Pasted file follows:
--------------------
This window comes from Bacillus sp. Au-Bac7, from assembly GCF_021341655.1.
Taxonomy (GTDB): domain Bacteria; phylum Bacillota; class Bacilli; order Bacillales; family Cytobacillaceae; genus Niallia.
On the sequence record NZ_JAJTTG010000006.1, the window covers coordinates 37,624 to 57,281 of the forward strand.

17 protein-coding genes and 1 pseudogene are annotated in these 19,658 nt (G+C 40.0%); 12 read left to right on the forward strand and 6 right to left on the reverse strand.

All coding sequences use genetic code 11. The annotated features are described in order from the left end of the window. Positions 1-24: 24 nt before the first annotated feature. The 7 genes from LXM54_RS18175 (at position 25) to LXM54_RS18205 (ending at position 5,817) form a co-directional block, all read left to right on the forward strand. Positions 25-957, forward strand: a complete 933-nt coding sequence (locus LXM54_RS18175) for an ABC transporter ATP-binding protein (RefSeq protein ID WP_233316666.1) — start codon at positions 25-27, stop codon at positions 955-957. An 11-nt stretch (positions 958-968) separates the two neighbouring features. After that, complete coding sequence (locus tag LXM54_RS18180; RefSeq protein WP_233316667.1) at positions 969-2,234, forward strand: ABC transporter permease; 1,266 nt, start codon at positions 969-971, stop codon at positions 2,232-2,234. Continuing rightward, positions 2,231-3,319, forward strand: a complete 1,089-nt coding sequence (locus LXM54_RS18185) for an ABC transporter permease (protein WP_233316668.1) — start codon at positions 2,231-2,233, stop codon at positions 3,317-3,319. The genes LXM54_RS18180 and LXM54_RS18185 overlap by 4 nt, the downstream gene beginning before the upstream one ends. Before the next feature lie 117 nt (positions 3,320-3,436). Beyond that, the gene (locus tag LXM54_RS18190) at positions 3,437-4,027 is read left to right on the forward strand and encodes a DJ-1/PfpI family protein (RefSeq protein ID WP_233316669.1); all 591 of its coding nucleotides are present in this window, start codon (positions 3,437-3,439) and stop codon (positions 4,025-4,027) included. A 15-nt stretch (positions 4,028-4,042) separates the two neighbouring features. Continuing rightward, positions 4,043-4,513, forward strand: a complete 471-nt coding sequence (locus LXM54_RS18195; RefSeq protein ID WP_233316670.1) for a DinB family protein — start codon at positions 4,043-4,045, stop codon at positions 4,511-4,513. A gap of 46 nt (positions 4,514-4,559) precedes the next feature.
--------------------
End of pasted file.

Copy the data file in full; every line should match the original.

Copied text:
This window comes from Bacillus sp. Au-Bac7, from assembly GCF_021341655.1.
Taxonomy (GTDB): domain Bacteria; phylum Bacillota; class Bacilli; order Bacillales; family Cytobacillaceae; genus Niallia.
On the sequence record NZ_JAJTTG010000006.1, the window covers coordinates 37,624 to 57,281 of the forward strand.

17 protein-coding genes and 1 pseudogene are annotated in these 19,658 nt (G+C 40.0%); 12 read left to right on the forward strand and 6 right to left on the reverse strand.

All coding sequences use genetic code 11. The annotated features are described in order from the left end of the window. Positions 1-24: 24 nt before the first annotated feature. The 7 genes from LXM54_RS18175 (at position 25) to LXM54_RS18205 (ending at position 5,817) form a co-directional block, all read left to right on the forward strand. Positions 25-957, forward strand: a complete 933-nt coding sequence (locus LXM54_RS18175) for an ABC transporter ATP-binding protein (RefSeq protein ID WP_233316666.1) — start codon at positions 25-27, stop codon at positions 955-957. An 11-nt stretch (positions 958-968) separates the two neighbouring features. After that, complete coding sequence (locus tag LXM54_RS18180; RefSeq protein WP_233316667.1) at positions 969-2,234, forward strand: ABC transporter permease; 1,266 nt, start codon at positions 969-971, stop codon at positions 2,232-2,234. Continuing rightward, positions 2,231-3,319, forward strand: a complete 1,089-nt coding sequence (locus LXM54_RS18185) for an ABC transporter permease (protein WP_233316668.1) — start codon at positions 2,231-2,233, stop codon at positions 3,317-3,319. The genes LXM54_RS18180 and LXM54_RS18185 overlap by 4 nt, the downstream gene beginning before the upstream one ends. Before the next feature lie 117 nt (positions 3,320-3,436). Beyond that, the gene (locus tag LXM54_RS18190) at positions 3,437-4,027 is read left to right on the forward strand and encodes a DJ-1/PfpI family protein (RefSeq protein ID WP_233316669.1); all 591 of its coding nucleotides are present in this window, start codon (positions 3,437-3,439) and stop codon (positions 4,025-4,027) included. A 15-nt stretch (positions 4,028-4,042) separates the two neighbouring features. Continuing rightward, positions 4,043-4,513, forward strand: a complete 471-nt coding sequence (locus LXM54_RS18195; RefSeq protein ID WP_233316670.1) for a DinB family protein — start codon at positions 4,043-4,045, stop codon at positions 4,511-4,513. A gap of 46 nt (positions 4,514-4,559) precedes the next feature.